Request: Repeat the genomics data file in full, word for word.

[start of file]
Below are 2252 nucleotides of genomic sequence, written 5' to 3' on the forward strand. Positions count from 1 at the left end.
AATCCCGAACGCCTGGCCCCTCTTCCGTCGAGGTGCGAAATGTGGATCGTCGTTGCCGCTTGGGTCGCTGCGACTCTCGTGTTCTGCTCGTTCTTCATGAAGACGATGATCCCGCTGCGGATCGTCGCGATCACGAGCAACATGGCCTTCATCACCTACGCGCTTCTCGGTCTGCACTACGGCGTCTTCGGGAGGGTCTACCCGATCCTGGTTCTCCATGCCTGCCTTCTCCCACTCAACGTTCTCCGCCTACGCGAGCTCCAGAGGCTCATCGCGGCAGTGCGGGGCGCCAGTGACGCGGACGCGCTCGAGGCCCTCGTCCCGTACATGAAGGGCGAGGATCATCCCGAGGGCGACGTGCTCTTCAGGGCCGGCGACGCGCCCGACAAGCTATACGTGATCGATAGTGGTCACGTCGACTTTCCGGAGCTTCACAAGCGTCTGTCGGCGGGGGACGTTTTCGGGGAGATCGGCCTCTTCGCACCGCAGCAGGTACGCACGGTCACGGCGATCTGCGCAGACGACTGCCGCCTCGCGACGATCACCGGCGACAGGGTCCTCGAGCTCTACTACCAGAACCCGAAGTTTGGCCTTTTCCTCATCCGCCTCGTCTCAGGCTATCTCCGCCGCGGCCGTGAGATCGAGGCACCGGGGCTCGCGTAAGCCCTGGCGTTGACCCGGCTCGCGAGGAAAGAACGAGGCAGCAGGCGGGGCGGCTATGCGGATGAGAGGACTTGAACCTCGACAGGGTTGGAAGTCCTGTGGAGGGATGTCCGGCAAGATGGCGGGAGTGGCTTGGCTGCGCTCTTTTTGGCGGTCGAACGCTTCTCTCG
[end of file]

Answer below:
Below are 2252 nucleotides of genomic sequence, written 5' to 3' on the forward strand. Positions count from 1 at the left end.
AATCCCGAACGCCTGGCCCCTCTTCCGTCGAGGTGCGAAATGTGGATCGTCGTTGCCGCTTGGGTCGCTGCGACTCTCGTGTTCTGCTCGTTCTTCATGAAGACGATGATCCCGCTGCGGATCGTCGCGATCACGAGCAACATGGCCTTCATCACCTACGCGCTTCTCGGTCTGCACTACGGCGTCTTCGGGAGGGTCTACCCGATCCTGGTTCTCCATGCCTGCCTTCTCCCACTCAACGTTCTCCGCCTACGCGAGCTCCAGAGGCTCATCGCGGCAGTGCGGGGCGCCAGTGACGCGGACGCGCTCGAGGCCCTCGTCCCGTACATGAAGGGCGAGGATCATCCCGAGGGCGACGTGCTCTTCAGGGCCGGCGACGCGCCCGACAAGCTATACGTGATCGATAGTGGTCACGTCGACTTTCCGGAGCTTCACAAGCGTCTGTCGGCGGGGGACGTTTTCGGGGAGATCGGCCTCTTCGCACCGCAGCAGGTACGCACGGTCACGGCGATCTGCGCAGACGACTGCCGCCTCGCGACGATCACCGGCGACAGGGTCCTCGAGCTCTACTACCAGAACCCGAAGTTTGGCCTTTTCCTCATCCGCCTCGTCTCAGGCTATCTCCGCCGCGGCCGTGAGATCGAGGCACCGGGGCTCGCGTAAGCCCTGGCGTTGACCCGGCTCGCGAGGAAAGAACGAGGCAGCAGGCGGGGCGGCTATGCGGATGAGAGGACTTGAACCTCGACAGGGTTGGAAGTCCTGTGGAGGGATGTCCGGCAAGATGGCGGGAGTGGCTTGGCTGCGCTCTTTTTGGCGGTCGAACGCTTCTCTCG